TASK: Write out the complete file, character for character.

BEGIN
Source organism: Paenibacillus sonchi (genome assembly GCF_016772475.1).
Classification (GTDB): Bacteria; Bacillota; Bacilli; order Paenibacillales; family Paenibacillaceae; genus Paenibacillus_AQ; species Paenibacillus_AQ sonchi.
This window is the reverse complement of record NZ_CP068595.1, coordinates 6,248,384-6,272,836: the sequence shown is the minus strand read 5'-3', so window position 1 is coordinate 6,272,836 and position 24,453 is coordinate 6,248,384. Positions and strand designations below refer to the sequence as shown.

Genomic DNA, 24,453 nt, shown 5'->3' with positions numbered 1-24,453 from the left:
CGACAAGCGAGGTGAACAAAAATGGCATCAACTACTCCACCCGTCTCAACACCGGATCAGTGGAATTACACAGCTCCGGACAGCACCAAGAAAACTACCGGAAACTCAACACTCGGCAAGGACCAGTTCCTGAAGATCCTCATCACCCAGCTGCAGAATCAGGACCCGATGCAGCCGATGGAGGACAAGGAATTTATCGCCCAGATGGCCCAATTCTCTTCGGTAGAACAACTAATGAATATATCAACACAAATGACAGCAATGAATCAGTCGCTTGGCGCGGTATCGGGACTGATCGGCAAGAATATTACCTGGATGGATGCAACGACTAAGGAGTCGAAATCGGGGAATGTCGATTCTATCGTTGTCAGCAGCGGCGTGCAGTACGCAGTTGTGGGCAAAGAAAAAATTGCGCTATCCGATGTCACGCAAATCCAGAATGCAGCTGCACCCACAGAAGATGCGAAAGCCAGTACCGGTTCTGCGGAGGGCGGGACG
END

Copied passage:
Source organism: Paenibacillus sonchi (genome assembly GCF_016772475.1).
Classification (GTDB): Bacteria; Bacillota; Bacilli; order Paenibacillales; family Paenibacillaceae; genus Paenibacillus_AQ; species Paenibacillus_AQ sonchi.
This window is the reverse complement of record NZ_CP068595.1, coordinates 6,248,384-6,272,836: the sequence shown is the minus strand read 5'-3', so window position 1 is coordinate 6,272,836 and position 24,453 is coordinate 6,248,384. Positions and strand designations below refer to the sequence as shown.

Genomic DNA, 24,453 nt, shown 5'->3' with positions numbered 1-24,453 from the left:
CGACAAGCGAGGTGAACAAAAATGGCATCAACTACTCCACCCGTCTCAACACCGGATCAGTGGAATTACACAGCTCCGGACAGCACCAAGAAAACTACCGGAAACTCAACACTCGGCAAGGACCAGTTCCTGAAGATCCTCATCACCCAGCTGCAGAATCAGGACCCGATGCAGCCGATGGAGGACAAGGAATTTATCGCCCAGATGGCCCAATTCTCTTCGGTAGAACAACTAATGAATATATCAACACAAATGACAGCAATGAATCAGTCGCTTGGCGCGGTATCGGGACTGATCGGCAAGAATATTACCTGGATGGATGCAACGACTAAGGAGTCGAAATCGGGGAATGTCGATTCTATCGTTGTCAGCAGCGGCGTGCAGTACGCAGTTGTGGGCAAAGAAAAAATTGCGCTATCCGATGTCACGCAAATCCAGAATGCAGCTGCACCCACAGAAGATGCGAAAGCCAGTACCGGTTCTGCGGAGGGCGGGACG